The U.S. Environmental Protection Agency has launched a criminal investigation into a large leak of ammonia from a Columbia County fertilizer plant in 2010 that went undetected for five days.
Records show the plant—owned by an Australian chemical company—has a history of EPA penalties, including for other ammonia leaks.
EPA officials won't confirm the criminal investigation. But managers at the Dyno Nobel plant in Deer Island, about 35 miles north of Portland on U.S. Route 30, told employees about the investigation in a memo obtained by WW. The memo says employees are not required to answer investigators' questions, and they should refer all inquiries to the company's attorneys.
Plant manager Greg Godfrey confirmed to WW that EPA criminal investigators interviewed workers Jan. 23 about the leak.
"Because it's a criminal case, I'm assuming that they think we intentionally violated the law, which isn't the case," Godfrey says.
State and federal environmental officials occasionally impose civil fines on companies, but criminal cases are not common.
The plant's parent company, Incitec Pivot Ltd., is an Australian chemical company that posted $3.9 billion in sales last year. Its subsidiary, Dyno Nobel, is one of the world's largest makers of explosives; its predecessor was founded by Alfred Nobel, the inventor of dynamite and the international prizes that carry his name.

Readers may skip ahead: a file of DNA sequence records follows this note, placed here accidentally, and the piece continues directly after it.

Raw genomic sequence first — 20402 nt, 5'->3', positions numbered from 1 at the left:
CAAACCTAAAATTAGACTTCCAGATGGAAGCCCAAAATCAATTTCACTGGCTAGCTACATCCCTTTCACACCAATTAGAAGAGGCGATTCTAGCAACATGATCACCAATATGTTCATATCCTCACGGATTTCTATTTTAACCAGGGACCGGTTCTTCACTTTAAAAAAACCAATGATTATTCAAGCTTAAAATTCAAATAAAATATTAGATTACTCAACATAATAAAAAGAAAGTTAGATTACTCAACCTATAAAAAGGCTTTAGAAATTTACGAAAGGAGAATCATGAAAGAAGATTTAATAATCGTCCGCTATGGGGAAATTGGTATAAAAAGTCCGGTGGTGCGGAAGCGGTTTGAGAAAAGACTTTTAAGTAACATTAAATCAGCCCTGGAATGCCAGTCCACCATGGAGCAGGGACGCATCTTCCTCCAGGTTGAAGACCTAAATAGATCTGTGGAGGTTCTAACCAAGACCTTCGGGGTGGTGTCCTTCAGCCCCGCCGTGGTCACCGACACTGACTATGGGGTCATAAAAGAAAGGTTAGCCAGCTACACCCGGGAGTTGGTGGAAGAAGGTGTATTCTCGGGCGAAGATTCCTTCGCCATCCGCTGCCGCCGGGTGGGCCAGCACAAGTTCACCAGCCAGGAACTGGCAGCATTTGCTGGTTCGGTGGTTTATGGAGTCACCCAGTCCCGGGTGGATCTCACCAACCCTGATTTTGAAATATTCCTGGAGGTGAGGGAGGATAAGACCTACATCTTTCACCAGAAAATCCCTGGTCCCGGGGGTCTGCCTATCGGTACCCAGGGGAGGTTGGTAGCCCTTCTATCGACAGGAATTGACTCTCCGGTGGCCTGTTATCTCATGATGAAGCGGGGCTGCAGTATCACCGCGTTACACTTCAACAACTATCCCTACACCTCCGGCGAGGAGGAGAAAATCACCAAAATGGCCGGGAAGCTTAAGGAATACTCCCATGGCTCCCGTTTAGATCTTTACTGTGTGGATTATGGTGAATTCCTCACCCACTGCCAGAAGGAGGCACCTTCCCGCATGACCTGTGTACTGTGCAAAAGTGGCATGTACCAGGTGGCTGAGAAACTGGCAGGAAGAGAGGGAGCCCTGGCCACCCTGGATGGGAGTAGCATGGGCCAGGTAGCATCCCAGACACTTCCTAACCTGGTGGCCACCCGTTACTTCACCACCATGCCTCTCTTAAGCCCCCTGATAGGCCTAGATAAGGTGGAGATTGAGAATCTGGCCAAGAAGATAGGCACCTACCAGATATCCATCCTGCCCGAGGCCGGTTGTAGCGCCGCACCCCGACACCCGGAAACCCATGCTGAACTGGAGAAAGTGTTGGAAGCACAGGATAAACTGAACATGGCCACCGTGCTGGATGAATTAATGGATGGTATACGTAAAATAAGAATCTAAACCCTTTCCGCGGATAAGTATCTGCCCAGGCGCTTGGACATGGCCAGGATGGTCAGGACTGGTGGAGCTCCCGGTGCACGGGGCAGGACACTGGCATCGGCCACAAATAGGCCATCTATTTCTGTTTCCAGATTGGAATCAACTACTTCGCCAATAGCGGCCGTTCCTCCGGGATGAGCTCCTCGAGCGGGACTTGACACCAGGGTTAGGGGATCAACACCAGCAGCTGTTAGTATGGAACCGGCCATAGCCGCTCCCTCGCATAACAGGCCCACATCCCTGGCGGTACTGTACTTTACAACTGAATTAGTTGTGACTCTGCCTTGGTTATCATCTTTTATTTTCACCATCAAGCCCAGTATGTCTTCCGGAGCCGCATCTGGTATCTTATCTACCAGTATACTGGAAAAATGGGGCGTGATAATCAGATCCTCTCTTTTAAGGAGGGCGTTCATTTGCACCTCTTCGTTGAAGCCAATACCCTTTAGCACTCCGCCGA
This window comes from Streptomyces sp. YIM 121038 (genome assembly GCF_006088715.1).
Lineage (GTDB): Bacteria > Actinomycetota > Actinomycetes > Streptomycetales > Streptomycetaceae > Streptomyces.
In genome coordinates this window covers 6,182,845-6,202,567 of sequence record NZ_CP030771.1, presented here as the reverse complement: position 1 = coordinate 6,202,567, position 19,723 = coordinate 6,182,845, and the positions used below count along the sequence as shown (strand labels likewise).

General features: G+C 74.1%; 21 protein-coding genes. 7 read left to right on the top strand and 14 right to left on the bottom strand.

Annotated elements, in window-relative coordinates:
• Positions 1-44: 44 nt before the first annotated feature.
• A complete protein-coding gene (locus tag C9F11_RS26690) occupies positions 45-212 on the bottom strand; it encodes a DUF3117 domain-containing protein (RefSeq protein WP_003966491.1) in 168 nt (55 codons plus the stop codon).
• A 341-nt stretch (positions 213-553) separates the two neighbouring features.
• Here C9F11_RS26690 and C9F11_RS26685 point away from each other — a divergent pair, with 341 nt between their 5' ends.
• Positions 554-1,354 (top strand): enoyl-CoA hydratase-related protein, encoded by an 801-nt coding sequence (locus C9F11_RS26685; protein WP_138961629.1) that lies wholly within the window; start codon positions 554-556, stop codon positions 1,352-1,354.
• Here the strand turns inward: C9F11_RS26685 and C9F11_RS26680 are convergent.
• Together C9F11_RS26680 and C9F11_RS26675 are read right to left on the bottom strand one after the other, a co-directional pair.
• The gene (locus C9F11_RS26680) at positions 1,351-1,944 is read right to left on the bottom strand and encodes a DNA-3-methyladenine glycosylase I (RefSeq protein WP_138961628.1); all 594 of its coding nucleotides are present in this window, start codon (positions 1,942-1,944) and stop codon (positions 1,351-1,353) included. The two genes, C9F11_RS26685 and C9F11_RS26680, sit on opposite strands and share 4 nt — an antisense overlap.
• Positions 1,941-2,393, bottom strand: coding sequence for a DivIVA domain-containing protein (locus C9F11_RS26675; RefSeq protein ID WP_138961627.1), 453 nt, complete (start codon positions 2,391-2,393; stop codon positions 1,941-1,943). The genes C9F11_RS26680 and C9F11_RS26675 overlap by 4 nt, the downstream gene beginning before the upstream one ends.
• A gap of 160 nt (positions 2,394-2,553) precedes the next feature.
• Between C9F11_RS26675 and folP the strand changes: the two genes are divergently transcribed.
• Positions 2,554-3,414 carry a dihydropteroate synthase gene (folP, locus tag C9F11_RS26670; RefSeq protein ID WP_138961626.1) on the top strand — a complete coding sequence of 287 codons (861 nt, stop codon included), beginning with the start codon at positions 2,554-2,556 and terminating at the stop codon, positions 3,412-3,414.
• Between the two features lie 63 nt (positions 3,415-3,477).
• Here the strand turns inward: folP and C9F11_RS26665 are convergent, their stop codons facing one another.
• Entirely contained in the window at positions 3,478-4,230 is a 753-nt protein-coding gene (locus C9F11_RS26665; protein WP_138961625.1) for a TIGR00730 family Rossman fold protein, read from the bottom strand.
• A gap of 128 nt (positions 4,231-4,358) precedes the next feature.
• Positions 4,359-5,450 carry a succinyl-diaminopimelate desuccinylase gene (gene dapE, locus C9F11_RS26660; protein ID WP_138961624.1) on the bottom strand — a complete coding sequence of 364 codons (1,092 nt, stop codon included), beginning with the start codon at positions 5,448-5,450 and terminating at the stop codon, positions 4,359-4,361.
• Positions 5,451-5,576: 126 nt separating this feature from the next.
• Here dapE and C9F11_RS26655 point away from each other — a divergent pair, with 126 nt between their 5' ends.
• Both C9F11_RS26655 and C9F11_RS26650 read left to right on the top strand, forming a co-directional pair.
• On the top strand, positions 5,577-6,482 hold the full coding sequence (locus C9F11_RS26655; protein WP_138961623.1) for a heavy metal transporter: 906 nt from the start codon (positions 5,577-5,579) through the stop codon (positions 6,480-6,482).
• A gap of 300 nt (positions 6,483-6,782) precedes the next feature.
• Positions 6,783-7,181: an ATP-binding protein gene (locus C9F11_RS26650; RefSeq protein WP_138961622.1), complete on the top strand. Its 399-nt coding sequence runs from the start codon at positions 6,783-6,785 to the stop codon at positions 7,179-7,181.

The Oregon plant with 65 employees produces agricultural-grade nitrogen fertilizers, as well as chemicals used to reduce pollution from power plants.
Officials for the state Department of Environmental Quality say ammonia isn't a regulated pollutant, so neither the state nor federal regulators have limits on its release into the air.
But ammonia is covered by a federal law that requires companies to notify the EPA right away if unexpected releases of dangerous chemicals occur.
DEQ records reviewed by WW include a brief account of what Dyno Nobel said happened at its Deer Island plant in 2010: The plant shut down after a power outage on Aug. 29. A valve was left open when the plant restarted two days later, leaking ammonia.
Records show neighbors complained about an ammonia smell. Dyno Nobel told the EPA that its technicians couldn't detect a leak. Five days after the plant restarted, however, a company inspector doing a routine check found the open valve.
By that time, an estimated 24.6 tons of ammonia had escaped. That's more than 100 times bigger than a leak at the plant in 2008 that brought a $17,000 civil fine from the EPA.
The EPA alleged that Dyno Nobel took 11 hours to report the 2008 leak. The EPA settlement required Dyno Nobel to install new leak-detection equipment.
Godfrey says the plant did so, but the detectors did not pick up the 2010 leak. He said plant operators reported the leak as soon as it was discovered.
"Why they're looking at us with a criminal investigation, that's a mystery to us," he says. âWe did everything that was required by the law.â